Both Nordland, and especially Finnmark, have a far higher greenhouse gas emissions than the national average. Troms is at the same level or below the national average.
If we look at Norway as a whole, CO2 emissions have decreased gradually in the period 2011-2019. The development among the counties in northern Norway is not as clear.
Emissions in Nordland decreased in the first years, but have since picked up again and were in 2019 at about the same level as in 2011. In Finnmark, emissions have decreased from 2016, and in 2019 were ten percent below the level in 2011. Troms has increased its emissions from 2011, but then from a low level. Developments in northern Norway thus do not unequivocally support Norway's commitment to reduce greenhouse gas emissions by up to 55 per cent compared with the 1990 level.
The industry accounts for the largest share of emissions in the three northernmost counties. In Finnmark, industry accounts for more than 60 per cent of the total emissions, and where a large proportion is related to the petroleum activities in Hammerfest. It also means that Hammerfest tops the list of municipalities with the highest emissions per inhabitant in northern Norway.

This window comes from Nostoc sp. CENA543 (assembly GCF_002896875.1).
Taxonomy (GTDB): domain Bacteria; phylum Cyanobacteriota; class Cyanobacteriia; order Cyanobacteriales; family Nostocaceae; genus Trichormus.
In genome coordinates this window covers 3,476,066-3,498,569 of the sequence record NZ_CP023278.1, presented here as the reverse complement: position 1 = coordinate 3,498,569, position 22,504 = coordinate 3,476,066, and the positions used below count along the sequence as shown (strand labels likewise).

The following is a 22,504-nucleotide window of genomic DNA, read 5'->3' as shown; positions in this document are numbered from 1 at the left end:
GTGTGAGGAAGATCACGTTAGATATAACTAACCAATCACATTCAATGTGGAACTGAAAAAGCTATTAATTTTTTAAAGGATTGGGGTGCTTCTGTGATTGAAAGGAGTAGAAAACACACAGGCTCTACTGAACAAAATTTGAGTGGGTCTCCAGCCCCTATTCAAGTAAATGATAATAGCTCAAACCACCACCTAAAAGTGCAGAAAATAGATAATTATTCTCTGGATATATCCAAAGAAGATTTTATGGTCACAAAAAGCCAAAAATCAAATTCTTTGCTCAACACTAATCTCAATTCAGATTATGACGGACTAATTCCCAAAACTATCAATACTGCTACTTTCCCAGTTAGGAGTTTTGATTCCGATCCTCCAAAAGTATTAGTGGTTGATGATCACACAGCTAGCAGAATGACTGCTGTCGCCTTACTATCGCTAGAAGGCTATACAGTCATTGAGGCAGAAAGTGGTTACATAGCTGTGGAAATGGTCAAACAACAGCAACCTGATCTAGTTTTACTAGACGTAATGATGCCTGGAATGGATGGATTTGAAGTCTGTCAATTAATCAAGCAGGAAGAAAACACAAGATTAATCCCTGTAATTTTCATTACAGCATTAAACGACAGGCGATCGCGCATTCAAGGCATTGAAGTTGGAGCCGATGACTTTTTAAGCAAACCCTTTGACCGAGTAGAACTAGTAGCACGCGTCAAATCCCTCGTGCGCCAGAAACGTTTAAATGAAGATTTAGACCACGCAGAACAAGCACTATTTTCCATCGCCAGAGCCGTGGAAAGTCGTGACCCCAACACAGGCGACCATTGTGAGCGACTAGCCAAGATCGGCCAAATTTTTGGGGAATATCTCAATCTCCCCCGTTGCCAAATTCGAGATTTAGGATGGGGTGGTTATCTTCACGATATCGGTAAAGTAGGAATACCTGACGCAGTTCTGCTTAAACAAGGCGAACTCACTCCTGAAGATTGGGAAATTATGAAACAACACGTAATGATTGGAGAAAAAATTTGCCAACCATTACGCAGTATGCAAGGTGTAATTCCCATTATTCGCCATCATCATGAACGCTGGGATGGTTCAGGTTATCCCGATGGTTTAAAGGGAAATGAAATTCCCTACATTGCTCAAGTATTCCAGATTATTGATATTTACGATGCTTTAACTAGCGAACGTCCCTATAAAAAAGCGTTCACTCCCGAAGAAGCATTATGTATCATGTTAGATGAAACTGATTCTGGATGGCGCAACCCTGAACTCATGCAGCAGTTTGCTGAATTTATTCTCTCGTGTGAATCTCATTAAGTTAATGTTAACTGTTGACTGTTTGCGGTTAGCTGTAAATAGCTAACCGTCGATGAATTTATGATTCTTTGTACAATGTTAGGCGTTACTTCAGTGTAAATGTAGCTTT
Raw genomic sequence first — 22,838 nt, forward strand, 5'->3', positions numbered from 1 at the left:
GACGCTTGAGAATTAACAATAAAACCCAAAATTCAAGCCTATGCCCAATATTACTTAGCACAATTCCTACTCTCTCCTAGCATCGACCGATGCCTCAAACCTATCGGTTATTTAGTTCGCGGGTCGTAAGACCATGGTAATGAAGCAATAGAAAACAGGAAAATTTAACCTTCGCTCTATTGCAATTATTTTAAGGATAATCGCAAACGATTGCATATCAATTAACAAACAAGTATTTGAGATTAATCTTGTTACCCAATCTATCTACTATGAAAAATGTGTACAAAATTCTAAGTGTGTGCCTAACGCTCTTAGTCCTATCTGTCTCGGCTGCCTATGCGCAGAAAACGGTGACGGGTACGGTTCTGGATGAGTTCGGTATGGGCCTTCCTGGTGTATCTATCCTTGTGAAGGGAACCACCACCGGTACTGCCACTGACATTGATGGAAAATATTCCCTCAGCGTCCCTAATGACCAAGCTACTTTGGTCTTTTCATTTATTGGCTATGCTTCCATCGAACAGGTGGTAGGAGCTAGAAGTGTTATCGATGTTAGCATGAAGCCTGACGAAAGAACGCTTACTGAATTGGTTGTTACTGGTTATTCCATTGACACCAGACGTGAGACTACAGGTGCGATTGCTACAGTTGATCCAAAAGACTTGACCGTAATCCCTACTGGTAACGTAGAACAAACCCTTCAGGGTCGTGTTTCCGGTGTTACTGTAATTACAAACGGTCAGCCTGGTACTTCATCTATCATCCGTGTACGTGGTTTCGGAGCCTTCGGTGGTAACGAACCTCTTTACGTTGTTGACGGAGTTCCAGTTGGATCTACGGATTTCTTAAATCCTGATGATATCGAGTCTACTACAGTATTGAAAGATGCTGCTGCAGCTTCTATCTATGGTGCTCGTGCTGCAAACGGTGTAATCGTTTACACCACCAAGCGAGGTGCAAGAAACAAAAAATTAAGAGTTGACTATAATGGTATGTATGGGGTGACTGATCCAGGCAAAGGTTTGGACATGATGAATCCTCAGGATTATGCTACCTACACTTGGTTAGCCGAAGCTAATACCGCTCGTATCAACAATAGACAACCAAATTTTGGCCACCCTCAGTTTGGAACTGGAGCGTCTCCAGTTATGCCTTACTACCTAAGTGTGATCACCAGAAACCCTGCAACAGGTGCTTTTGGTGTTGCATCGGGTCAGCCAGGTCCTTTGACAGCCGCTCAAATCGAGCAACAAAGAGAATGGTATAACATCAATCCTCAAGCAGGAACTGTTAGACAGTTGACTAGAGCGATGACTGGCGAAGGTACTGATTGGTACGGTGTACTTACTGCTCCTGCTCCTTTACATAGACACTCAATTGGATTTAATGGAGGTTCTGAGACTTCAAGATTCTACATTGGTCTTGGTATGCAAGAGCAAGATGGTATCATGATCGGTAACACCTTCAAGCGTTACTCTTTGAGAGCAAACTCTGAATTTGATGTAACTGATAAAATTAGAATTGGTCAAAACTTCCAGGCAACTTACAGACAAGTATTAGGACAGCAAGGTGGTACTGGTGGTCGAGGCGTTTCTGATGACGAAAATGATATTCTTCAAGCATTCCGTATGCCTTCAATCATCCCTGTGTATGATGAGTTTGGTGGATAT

In Nordland, more than half of the total CO2 emissions in 2019 came from industry, where much of the emissions are related to the power-intensive industry in the county. Sørfold municipality had the highest emissions per inhabitant, where Elkem Salten is also located. Similarly, Senja is the municipality in Troms with the highest CO2 emissions, where we also find the Finnfjord smelter.
During the same period, CO emissions related to road traffic have decreased, which is related to more electric cars on the roads. If we look at the emissions per area, they are far higher in Nordland than in Troms and especially Finnmark, which may be related to the fact that settlement in Nordland is somewhat more dispersed than in Troms and Finnmark, a different business structure and that the county has a lot of transit traffic.